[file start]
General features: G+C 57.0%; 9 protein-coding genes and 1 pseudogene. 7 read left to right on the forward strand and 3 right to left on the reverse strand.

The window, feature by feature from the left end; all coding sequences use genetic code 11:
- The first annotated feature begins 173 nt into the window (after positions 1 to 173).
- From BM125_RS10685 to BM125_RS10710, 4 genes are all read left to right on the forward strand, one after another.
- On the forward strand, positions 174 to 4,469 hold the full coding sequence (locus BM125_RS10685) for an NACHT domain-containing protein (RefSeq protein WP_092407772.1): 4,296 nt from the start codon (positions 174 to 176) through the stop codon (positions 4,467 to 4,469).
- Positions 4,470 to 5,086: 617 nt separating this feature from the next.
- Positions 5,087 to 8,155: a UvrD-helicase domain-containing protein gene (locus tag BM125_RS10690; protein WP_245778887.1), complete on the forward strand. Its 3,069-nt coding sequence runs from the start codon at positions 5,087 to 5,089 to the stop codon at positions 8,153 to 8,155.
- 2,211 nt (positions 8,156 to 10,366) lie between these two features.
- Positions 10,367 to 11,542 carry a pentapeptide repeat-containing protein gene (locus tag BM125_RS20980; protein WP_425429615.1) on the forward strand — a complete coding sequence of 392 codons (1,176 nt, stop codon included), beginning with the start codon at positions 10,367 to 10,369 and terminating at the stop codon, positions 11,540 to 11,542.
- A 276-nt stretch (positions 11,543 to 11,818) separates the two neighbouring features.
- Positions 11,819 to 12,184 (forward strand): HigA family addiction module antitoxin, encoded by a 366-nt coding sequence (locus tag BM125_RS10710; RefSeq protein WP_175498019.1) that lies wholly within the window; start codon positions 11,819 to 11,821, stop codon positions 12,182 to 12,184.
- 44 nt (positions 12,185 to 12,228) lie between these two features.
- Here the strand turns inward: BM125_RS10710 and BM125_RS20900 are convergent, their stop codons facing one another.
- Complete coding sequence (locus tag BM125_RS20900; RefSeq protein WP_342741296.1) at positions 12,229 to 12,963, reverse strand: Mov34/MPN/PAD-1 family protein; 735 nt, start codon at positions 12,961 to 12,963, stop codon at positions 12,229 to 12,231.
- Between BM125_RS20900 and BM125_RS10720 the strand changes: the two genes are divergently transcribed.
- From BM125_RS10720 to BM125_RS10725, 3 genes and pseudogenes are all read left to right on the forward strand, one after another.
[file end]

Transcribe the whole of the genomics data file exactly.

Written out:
General features: G+C 57.0%; 9 protein-coding genes and 1 pseudogene. 7 read left to right on the forward strand and 3 right to left on the reverse strand.

The window, feature by feature from the left end; all coding sequences use genetic code 11:
- The first annotated feature begins 173 nt into the window (after positions 1 to 173).
- From BM125_RS10685 to BM125_RS10710, 4 genes are all read left to right on the forward strand, one after another.
- On the forward strand, positions 174 to 4,469 hold the full coding sequence (locus BM125_RS10685) for an NACHT domain-containing protein (RefSeq protein WP_092407772.1): 4,296 nt from the start codon (positions 174 to 176) through the stop codon (positions 4,467 to 4,469).
- Positions 4,470 to 5,086: 617 nt separating this feature from the next.
- Positions 5,087 to 8,155: a UvrD-helicase domain-containing protein gene (locus tag BM125_RS10690; protein WP_245778887.1), complete on the forward strand. Its 3,069-nt coding sequence runs from the start codon at positions 5,087 to 5,089 to the stop codon at positions 8,153 to 8,155.
- 2,211 nt (positions 8,156 to 10,366) lie between these two features.
- Positions 10,367 to 11,542 carry a pentapeptide repeat-containing protein gene (locus tag BM125_RS20980; protein WP_425429615.1) on the forward strand — a complete coding sequence of 392 codons (1,176 nt, stop codon included), beginning with the start codon at positions 10,367 to 10,369 and terminating at the stop codon, positions 11,540 to 11,542.
- A 276-nt stretch (positions 11,543 to 11,818) separates the two neighbouring features.
- Positions 11,819 to 12,184 (forward strand): HigA family addiction module antitoxin, encoded by a 366-nt coding sequence (locus tag BM125_RS10710; RefSeq protein WP_175498019.1) that lies wholly within the window; start codon positions 11,819 to 11,821, stop codon positions 12,182 to 12,184.
- 44 nt (positions 12,185 to 12,228) lie between these two features.
- Here the strand turns inward: BM125_RS10710 and BM125_RS20900 are convergent, their stop codons facing one another.
- Complete coding sequence (locus tag BM125_RS20900; RefSeq protein WP_342741296.1) at positions 12,229 to 12,963, reverse strand: Mov34/MPN/PAD-1 family protein; 735 nt, start codon at positions 12,961 to 12,963, stop codon at positions 12,229 to 12,231.
- Between BM125_RS20900 and BM125_RS10720 the strand changes: the two genes are divergently transcribed.
- From BM125_RS10720 to BM125_RS10725, 3 genes and pseudogenes are all read left to right on the forward strand, one after another.